We consider the problem of computing shortest paths in hybrid networks, in which nodes can make use of different communication modes. For example, mobile phones may use ad-hoc connections via Bluetooth or Wi-Fi in addition to the cellular network to solve tasks more efficiently. Like in this case, the different communication modes may differ considerably in range, bandwidth, and flexibility. We build upon the model of Augustine et al. [SODA '20], which captures these differences by a local and a global mode. Specifically, the local edges model a fixed communication network in which O(1) messages of size O(log n) can be sent over every edge in each synchronous round. The global edges form a clique, but nodes are only allowed to send and receive a total of at most O(log n) messages over global edges, which restricts the nodes to use these edges only very sparsely.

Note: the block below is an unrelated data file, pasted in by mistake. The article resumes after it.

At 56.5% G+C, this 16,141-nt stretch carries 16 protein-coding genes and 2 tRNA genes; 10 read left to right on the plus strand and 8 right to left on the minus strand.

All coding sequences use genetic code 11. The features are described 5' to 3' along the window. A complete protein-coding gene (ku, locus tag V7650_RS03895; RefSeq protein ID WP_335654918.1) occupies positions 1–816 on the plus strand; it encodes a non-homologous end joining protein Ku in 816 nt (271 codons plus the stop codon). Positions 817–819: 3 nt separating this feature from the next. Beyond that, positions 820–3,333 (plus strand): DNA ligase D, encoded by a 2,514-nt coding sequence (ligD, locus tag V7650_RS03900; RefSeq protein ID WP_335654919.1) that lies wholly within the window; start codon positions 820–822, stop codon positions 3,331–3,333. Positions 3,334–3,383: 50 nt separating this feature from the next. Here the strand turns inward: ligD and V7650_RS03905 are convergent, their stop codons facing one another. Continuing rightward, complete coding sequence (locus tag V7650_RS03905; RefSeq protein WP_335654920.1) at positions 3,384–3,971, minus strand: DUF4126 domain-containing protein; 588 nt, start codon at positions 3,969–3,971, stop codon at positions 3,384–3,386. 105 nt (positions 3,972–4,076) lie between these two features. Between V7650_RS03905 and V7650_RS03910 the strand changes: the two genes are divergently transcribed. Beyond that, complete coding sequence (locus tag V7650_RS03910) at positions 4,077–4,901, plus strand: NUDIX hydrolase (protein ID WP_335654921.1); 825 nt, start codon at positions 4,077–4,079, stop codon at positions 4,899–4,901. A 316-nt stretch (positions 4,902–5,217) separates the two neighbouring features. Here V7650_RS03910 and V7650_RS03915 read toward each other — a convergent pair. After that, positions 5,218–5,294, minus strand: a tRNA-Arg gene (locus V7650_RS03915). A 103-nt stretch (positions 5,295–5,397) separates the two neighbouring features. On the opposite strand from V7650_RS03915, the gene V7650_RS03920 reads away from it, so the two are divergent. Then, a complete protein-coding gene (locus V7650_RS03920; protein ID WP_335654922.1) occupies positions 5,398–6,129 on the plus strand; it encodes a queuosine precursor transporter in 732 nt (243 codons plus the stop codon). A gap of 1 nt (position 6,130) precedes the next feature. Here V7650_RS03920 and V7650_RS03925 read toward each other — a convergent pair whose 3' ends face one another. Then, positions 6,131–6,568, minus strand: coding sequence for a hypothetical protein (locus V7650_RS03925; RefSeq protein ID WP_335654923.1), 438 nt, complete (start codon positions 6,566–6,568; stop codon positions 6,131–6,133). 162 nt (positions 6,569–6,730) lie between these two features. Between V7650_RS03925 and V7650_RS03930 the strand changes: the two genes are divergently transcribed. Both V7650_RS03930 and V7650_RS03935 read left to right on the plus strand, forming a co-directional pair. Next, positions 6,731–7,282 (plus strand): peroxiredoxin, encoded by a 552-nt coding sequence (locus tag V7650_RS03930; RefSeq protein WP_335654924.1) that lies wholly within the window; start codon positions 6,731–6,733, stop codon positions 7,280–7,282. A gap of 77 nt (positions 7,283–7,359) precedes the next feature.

We demonstrate the power of hybrid networks by presenting algorithms to compute Single-Source Shortest Paths and the diameter very efficiently in sparse graphs. Specifically, we present exact O(log n) time algorithms for cactus graphs (i.e., graphs in which each edge is contained in at most one cycle), and 3-approximations for graphs that have at most n + O(n^{1/3}) edges and arboricity O(log n). For these graph classes, our algorithms provide exponentially faster solutions than the best known algorithms for general graphs in this model. Beyond shortest paths, we also provide a variety of useful tools and techniques for hybrid networks, which may be of independent interest.